On May 7, AABANY co-sponsored a panel of Asian Pacific American judges as part two of NAPABA’s Summer Judicial Series. The event was hosted by the Georgia Asian Pacific American Bar Association (GAPABA) and the National Asian Pacific American Bar Association (NAPABA). In addition to AABANY, the event was co-sponsored by the Asian Pacific American Bar Association of the Greater Washington, D.C. Area (APABA-DC), the Asian Pacific American Bar Association Educational Fund (AEF), the National Asian Pacific American Law Student Association (NAPALSA), the South Asian Bar Association of North America (SABA), and the South Asian Bar Association of Georgia (SABA-GA).
In honor of Asian Pacific Islander Heritage Month as well as to encourage the growing number of young Asian American lawyers aspiring to the bench, GAPABA and NAPABA organized the panel to share the stories and careers of trailblazing APA judges. The panelists were AABANY member Hon. Denny Chin, of the U.S. Court of Appeals for the Second Circuit, Hon. James C. Ho of the U.S. Court of Appeals for the Fifth Circuit, Hon. Sri Srinivasan, Chief Judge of the U.S. Court of Appeals District of Columbia Circuit, Hon. Jennifer Choe-Groves of the U.S. Court of International Trade, Hon. Theodore D. Chuang, of the U.S. District Court for the District of Maryland, and Hon. Lucy H. Koh, of the U.S. District Court for the Northern District of California.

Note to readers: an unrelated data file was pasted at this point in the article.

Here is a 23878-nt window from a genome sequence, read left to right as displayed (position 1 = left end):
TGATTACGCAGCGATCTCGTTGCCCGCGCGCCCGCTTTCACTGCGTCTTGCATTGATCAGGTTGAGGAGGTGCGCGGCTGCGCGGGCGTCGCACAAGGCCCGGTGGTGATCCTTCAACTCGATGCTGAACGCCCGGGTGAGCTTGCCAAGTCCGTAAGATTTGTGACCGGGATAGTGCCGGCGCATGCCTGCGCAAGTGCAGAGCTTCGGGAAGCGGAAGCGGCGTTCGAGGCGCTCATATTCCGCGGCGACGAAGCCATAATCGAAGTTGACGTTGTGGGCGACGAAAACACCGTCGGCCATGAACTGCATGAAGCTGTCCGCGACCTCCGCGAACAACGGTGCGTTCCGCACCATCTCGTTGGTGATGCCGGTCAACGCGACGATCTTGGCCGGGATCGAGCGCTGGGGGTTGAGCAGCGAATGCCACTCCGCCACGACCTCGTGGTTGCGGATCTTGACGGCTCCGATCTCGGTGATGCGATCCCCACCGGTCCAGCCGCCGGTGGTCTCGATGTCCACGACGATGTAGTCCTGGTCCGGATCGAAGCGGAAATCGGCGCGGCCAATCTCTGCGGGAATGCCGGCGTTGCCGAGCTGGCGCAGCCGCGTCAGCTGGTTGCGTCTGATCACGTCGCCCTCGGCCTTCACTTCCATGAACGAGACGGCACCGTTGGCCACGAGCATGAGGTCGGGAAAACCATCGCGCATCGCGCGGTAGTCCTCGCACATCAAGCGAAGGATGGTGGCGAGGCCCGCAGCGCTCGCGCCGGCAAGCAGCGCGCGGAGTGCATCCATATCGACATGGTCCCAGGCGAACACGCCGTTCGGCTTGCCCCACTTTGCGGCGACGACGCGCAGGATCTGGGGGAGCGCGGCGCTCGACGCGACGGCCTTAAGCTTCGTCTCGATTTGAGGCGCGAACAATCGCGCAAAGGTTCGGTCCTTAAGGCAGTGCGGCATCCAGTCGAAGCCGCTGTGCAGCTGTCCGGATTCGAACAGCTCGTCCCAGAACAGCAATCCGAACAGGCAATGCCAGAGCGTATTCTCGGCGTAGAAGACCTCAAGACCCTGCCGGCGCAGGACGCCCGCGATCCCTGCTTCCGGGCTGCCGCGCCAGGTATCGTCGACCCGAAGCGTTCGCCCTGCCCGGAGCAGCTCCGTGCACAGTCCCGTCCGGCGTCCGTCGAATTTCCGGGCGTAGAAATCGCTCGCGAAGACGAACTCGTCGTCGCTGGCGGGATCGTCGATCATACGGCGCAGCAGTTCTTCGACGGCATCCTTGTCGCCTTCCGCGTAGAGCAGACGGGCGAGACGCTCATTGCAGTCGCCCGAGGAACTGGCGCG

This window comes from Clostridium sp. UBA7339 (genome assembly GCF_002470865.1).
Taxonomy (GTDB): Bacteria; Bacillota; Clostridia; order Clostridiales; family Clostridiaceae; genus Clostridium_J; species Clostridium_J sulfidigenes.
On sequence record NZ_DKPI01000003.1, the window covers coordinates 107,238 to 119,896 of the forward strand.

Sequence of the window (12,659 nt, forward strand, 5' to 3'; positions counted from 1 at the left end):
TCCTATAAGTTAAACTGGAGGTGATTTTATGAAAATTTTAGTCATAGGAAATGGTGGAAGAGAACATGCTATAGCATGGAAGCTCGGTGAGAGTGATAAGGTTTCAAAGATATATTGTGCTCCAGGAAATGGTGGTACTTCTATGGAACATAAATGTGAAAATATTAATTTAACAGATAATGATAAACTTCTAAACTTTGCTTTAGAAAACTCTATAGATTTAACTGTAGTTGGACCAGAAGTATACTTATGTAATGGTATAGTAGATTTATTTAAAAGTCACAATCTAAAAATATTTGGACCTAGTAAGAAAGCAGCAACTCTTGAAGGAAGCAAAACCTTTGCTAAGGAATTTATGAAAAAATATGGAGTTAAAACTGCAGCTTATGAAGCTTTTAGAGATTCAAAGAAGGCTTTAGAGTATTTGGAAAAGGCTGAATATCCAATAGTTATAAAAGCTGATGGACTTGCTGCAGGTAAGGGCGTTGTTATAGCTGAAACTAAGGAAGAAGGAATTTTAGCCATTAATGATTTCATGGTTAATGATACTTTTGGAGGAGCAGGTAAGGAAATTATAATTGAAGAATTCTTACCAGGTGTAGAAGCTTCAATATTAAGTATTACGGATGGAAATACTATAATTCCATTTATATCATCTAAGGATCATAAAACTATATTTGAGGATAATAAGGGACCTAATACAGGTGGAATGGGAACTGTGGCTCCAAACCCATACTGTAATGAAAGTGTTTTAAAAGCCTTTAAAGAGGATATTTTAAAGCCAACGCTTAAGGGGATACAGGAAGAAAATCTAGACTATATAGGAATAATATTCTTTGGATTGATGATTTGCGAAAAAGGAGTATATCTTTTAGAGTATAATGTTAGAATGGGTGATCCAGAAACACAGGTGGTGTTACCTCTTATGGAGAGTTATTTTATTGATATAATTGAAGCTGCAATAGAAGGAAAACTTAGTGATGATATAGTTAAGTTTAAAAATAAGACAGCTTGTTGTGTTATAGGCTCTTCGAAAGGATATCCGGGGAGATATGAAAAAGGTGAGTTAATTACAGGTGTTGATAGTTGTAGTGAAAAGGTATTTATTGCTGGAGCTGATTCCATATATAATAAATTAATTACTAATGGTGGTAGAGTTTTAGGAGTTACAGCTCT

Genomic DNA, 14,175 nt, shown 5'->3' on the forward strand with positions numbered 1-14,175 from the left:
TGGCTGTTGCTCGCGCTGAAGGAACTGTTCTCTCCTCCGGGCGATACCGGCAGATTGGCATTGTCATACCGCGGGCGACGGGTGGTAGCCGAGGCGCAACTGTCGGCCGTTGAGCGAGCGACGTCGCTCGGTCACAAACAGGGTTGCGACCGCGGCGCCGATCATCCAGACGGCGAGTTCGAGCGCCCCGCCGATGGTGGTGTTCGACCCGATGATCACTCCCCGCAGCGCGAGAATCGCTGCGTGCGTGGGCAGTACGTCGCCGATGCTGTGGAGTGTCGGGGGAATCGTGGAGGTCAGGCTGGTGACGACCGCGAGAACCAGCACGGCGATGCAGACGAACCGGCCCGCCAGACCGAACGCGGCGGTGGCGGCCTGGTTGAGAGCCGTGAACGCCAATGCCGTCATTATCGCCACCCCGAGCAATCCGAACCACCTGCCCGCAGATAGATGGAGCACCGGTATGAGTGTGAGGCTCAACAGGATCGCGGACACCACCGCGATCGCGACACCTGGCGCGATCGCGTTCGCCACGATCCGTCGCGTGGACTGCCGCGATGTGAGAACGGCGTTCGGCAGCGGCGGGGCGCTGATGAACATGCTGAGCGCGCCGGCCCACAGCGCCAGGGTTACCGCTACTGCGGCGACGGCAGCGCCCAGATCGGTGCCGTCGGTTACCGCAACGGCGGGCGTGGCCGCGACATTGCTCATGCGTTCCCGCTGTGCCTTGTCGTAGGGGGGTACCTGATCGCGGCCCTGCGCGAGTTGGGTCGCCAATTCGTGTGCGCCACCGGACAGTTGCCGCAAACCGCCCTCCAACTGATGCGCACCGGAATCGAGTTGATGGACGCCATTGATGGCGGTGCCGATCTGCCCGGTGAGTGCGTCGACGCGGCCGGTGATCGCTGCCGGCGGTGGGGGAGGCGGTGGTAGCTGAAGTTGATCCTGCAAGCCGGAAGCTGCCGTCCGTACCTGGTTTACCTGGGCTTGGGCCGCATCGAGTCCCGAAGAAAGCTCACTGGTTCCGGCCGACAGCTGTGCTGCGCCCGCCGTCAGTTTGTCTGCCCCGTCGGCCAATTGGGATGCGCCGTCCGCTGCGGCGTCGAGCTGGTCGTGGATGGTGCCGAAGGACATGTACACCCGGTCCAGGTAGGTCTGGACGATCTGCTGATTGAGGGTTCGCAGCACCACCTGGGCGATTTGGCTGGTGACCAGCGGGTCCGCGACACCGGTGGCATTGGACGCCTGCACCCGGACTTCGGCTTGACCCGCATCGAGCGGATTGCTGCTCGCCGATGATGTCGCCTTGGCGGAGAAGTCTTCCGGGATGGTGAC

The panel was moderated by GAPABA Board Member Michael C. Wu and Byung Jin (BJay) Pak, Partner at Alston & Bird. GAPABA President and Of Counsel at Bryan Cave Leighton Paisner Angela Hsu, GAPABA President-Elect and Associate General Counsel at Delta Air Lines Timothy Wang, and GAPABA Communications Co-Chair and Law Clerk for the U.S. District Court for the Western District of Texas Prathyusha Chenji were also in attendance.
Michael and BJay posed several questions to the panelists regarding their backgrounds and experience on the bench. All of the panelists expressed how their upbringing in the U.S. made them keenly aware of their “otherness” and in some cases, motivated them towards public service. Judge Chin (a former AABANY President, 1992-93) shared his background as an immigrant from Hong Kong and his experience growing up in New York City. Judge Chin also noted that, as one of the few Asians in his school and at his work, he was constantly under scrutiny and pressure to perform well. “I felt like Yao Ming,” he stated. Several panelists also reported that they still faced microaggressions in their professional lives, despite their position as judges.